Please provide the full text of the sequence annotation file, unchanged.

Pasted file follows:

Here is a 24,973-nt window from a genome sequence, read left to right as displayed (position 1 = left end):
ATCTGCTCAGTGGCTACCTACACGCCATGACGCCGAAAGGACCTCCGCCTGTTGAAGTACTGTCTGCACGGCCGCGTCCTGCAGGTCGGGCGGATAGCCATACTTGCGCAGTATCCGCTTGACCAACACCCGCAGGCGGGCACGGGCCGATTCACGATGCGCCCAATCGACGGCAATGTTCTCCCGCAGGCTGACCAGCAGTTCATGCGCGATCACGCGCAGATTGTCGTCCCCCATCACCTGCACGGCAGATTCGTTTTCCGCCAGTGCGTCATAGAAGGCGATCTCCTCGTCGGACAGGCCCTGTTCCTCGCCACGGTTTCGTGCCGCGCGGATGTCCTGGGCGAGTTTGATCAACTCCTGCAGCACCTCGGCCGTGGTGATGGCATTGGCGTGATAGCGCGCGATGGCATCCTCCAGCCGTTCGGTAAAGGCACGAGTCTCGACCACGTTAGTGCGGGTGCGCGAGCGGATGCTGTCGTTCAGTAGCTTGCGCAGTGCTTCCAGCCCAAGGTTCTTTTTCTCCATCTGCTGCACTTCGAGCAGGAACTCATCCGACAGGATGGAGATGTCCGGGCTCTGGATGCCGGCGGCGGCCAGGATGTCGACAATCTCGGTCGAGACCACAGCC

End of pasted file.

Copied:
Here is a 24,973-nt window from a genome sequence, read left to right as displayed (position 1 = left end):
ATCTGCTCAGTGGCTACCTACACGCCATGACGCCGAAAGGACCTCCGCCTGTTGAAGTACTGTCTGCACGGCCGCGTCCTGCAGGTCGGGCGGATAGCCATACTTGCGCAGTATCCGCTTGACCAACACCCGCAGGCGGGCACGGGCCGATTCACGATGCGCCCAATCGACGGCAATGTTCTCCCGCAGGCTGACCAGCAGTTCATGCGCGATCACGCGCAGATTGTCGTCCCCCATCACCTGCACGGCAGATTCGTTTTCCGCCAGTGCGTCATAGAAGGCGATCTCCTCGTCGGACAGGCCCTGTTCCTCGCCACGGTTTCGTGCCGCGCGGATGTCCTGGGCGAGTTTGATCAACTCCTGCAGCACCTCGGCCGTGGTGATGGCATTGGCGTGATAGCGCGCGATGGCATCCTCCAGCCGTTCGGTAAAGGCACGAGTCTCGACCACGTTAGTGCGGGTGCGCGAGCGGATGCTGTCGTTCAGTAGCTTGCGCAGTGCTTCCAGCCCAAGGTTCTTTTTCTCCATCTGCTGCACTTCGAGCAGGAACTCATCCGACAGGATGGAGATGTCCGGGCTCTGGATGCCGGCGGCGGCCAGGATGTCGACAATCTCGGTCGAGACCACAGCC